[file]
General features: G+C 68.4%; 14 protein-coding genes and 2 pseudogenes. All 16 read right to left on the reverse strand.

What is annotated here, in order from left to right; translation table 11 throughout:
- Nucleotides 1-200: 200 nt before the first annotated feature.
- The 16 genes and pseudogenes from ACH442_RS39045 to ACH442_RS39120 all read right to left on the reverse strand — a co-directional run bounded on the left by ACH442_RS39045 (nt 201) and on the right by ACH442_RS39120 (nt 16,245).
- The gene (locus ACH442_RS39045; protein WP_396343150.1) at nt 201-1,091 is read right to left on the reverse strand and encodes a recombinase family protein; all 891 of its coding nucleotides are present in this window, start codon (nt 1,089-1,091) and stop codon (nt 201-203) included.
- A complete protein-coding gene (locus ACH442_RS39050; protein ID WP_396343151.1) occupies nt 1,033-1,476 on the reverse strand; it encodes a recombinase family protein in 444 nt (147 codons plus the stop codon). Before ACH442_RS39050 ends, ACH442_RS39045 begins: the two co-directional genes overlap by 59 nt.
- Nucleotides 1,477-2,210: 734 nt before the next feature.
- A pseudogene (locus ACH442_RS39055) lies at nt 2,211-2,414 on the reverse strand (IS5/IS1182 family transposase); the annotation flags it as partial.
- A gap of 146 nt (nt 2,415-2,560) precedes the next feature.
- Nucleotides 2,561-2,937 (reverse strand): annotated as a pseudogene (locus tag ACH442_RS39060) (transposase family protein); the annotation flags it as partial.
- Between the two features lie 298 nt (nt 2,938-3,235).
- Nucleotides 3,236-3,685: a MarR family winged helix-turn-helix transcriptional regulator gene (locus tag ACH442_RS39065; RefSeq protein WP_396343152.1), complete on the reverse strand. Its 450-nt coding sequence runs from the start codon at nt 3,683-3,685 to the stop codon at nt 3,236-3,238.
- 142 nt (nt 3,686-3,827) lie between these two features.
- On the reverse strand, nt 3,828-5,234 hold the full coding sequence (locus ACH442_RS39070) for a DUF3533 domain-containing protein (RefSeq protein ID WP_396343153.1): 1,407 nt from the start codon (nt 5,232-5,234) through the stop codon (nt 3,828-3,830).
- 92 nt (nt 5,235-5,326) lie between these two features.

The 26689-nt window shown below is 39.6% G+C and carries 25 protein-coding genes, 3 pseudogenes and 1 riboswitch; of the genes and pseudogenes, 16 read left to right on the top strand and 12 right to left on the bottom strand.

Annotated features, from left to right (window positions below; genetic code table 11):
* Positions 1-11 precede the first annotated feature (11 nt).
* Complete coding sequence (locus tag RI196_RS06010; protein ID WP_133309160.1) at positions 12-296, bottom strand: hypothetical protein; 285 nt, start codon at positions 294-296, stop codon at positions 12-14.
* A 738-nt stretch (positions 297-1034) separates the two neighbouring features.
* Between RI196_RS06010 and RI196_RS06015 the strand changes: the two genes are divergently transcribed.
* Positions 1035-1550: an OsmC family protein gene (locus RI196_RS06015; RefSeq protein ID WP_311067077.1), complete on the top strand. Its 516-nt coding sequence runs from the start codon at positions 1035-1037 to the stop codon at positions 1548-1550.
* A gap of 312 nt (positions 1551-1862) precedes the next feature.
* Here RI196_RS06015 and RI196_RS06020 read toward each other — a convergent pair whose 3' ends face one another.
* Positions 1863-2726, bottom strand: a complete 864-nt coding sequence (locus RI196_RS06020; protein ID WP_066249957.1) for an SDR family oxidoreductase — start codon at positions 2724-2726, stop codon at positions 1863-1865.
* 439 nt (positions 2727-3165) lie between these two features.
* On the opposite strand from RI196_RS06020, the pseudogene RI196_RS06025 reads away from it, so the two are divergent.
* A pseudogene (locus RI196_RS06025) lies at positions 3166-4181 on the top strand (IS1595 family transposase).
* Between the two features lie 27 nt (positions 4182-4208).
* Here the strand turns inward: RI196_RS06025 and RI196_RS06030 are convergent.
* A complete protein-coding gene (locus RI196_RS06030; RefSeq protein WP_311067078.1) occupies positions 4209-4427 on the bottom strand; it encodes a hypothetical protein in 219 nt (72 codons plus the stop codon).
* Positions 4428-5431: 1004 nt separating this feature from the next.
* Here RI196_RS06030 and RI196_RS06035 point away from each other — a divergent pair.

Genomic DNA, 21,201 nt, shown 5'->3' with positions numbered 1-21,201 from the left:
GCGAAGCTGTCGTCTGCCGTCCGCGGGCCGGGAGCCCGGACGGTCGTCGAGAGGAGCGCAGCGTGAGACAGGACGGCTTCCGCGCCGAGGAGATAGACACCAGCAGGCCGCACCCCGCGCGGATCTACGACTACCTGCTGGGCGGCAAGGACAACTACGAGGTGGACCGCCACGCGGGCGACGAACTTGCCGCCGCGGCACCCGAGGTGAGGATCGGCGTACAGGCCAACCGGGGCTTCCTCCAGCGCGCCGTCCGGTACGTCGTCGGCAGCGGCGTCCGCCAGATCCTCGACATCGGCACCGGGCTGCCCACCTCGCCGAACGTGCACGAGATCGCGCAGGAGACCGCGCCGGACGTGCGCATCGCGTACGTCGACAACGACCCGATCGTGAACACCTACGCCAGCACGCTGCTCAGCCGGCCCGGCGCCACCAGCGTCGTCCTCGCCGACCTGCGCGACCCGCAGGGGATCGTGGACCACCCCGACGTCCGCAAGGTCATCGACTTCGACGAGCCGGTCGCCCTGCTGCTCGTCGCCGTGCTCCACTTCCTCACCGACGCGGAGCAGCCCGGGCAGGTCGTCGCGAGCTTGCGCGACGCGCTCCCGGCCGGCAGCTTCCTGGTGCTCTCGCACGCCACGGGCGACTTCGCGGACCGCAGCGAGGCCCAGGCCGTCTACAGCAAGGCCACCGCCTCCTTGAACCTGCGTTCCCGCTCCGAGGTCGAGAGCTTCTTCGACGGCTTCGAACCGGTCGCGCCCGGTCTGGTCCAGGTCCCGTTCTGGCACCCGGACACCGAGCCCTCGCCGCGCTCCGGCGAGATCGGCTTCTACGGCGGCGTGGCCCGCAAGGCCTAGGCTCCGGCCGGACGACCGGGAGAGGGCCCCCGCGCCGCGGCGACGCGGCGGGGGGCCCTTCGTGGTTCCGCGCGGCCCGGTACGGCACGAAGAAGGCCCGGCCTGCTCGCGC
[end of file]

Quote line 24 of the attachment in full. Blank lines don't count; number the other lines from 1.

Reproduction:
* Here RI196_RS06015 and RI196_RS06020 read toward each other — a convergent pair whose 3' ends face one another.